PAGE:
Conducting a mixed-methods evaluation will often require the research team to broaden the range of research expertise. Over the short run, this often means sub-contracting the parts of the research with which the team is not familiar or contracting a consultant. Over the longer run, the research team may consider hiring staff with the required expertise or who can provide the capacity development required by current staff members. When bringing in consultants or sub-contracting parts of the study, it is important to incorporate the new research expertise early in the research planning to allow time for each group to become familiar the approach of the other and to understand how the research design must be adapted to fully benefit from the integrated approach. However, it is commonly the case that the evaluation is designed before the consultants are brought in and they are asked to implement a certain number of research activities that have already been finalized. While this latter scenario can be considered as a multi-method evaluation (with parallel research strands), it is not a true mixed-methods design and much of the potential synergy is lost.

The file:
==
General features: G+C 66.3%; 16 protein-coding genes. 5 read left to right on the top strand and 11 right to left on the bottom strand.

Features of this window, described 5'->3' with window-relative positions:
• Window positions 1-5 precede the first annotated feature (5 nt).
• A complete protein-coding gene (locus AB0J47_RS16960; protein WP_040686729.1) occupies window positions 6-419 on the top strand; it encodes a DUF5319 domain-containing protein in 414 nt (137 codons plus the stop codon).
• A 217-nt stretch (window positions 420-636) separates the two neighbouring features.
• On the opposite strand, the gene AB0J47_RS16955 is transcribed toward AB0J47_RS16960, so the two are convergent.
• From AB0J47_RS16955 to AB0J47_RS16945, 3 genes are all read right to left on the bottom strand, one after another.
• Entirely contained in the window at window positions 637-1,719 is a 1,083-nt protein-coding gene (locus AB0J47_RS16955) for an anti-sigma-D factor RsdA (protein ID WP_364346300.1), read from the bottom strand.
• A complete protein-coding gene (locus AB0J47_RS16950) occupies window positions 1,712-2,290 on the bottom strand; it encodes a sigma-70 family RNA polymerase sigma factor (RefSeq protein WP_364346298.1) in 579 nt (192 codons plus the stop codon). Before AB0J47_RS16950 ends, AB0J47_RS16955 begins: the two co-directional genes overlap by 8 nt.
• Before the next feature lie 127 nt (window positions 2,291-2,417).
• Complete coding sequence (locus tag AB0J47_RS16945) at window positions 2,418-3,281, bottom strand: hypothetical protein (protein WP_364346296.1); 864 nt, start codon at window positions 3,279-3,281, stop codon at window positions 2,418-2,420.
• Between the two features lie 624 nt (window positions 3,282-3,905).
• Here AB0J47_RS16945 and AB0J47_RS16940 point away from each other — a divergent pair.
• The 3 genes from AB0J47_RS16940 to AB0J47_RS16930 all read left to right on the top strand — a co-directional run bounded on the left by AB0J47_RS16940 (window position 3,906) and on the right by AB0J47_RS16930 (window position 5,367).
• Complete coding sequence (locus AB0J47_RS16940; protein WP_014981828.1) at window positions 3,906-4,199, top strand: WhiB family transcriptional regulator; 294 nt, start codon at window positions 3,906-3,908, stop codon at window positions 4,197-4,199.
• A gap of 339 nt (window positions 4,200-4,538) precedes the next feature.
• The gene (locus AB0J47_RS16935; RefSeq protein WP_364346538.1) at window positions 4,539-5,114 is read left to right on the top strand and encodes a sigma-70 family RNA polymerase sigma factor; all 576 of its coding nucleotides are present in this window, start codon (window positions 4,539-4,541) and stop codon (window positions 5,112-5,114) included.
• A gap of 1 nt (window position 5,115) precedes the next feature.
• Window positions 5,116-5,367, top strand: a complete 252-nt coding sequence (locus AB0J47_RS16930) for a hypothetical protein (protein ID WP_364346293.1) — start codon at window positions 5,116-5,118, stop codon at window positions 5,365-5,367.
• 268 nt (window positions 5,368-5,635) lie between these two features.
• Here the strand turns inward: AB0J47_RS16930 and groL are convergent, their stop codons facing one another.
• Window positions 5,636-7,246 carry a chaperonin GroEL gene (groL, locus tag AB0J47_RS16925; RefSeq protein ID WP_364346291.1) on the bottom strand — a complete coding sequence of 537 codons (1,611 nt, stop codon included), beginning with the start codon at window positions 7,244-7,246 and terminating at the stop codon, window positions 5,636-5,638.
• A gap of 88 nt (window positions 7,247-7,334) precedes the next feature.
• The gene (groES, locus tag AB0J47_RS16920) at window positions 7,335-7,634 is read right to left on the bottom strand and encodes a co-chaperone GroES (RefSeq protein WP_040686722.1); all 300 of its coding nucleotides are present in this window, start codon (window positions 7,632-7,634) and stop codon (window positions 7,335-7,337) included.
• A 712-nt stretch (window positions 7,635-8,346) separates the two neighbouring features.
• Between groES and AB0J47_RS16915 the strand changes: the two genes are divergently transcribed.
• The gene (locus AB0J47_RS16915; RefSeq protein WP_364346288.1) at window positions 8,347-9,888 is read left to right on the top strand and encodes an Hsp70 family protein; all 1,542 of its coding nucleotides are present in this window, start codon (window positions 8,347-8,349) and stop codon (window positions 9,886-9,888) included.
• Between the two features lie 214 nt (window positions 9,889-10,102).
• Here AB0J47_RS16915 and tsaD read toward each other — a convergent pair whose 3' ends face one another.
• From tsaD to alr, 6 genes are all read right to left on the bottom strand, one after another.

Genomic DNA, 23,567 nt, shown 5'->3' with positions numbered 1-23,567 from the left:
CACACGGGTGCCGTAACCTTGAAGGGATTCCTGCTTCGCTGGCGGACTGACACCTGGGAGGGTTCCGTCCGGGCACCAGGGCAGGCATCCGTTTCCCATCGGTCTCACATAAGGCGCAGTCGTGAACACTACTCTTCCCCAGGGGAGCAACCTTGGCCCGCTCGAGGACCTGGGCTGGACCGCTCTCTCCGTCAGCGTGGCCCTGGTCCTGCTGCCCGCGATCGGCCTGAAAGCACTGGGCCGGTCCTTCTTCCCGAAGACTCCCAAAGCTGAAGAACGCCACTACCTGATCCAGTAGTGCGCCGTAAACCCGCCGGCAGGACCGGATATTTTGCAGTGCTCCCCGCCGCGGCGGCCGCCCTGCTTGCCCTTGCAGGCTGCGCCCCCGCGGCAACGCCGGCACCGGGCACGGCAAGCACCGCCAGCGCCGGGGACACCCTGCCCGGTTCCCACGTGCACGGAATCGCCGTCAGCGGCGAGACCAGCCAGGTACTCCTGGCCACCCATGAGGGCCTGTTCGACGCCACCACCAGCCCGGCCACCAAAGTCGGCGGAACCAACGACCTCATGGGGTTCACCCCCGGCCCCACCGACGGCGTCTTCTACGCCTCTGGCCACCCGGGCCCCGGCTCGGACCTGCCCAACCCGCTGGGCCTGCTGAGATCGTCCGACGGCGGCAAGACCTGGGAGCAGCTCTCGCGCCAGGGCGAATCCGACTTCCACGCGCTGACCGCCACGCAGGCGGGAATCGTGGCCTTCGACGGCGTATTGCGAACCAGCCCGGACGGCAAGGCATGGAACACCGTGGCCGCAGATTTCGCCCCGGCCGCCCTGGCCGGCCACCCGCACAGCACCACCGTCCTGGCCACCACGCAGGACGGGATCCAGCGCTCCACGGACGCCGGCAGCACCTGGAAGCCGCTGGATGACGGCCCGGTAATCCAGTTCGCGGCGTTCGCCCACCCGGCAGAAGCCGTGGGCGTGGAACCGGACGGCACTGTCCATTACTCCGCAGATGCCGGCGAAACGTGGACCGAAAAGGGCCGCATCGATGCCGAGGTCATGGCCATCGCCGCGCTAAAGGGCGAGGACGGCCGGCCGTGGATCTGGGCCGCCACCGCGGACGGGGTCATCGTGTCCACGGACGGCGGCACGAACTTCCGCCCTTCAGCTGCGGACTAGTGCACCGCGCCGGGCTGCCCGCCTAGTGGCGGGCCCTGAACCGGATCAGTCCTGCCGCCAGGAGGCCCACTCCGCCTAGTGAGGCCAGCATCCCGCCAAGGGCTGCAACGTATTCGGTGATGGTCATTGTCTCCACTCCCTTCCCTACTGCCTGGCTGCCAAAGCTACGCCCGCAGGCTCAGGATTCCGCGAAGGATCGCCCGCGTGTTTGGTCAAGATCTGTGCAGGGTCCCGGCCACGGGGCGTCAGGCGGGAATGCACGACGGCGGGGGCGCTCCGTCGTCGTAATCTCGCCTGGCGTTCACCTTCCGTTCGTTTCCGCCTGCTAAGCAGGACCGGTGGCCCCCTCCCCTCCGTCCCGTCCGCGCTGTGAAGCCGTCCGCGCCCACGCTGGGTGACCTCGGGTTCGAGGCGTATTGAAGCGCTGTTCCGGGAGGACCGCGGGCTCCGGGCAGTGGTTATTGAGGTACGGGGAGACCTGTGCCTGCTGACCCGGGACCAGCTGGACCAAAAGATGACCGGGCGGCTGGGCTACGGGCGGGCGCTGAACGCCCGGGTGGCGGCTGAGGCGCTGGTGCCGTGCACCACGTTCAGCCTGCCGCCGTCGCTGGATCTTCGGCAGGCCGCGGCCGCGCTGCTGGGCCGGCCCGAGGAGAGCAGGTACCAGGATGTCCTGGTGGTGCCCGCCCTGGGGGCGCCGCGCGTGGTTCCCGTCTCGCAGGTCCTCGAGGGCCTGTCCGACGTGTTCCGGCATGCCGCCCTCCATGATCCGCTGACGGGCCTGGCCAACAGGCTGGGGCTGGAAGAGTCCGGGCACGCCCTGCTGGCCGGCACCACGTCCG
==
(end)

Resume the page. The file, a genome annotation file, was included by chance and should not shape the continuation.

Additionally, fully incorporating the new team members requires strong team leadership and time for team-building.
Step 3: Defining the research questions
For understanding the program being studied and the key research questions, four main approaches are combined under mixed methods. These include: a review of secondary data sources, factoring in experience from earlier projects, and interviews with stakeholders (and key informants). The fourth one – diagnostic studies – helps understand the economic, political, socio-cultural, historical, and other relevant dimensions of the broader context within which the program operates (or will operate).
Diagnostic studies is a key feature of the mixed-methods approach, which emphasizes that development issues are multi-dimensional and that different stakeholders have different perspectives, expectations, and priorities. Furthermore, it considers the interaction between sectors – so, for example, an education program will be influenced by the status of health, transport and infrastructure, and agriculture, among others. This approach involves spending significant amounts of time visiting the affected populations to understand their experiences and perspectives, the history of the community, and their expectations from and about the proposed project.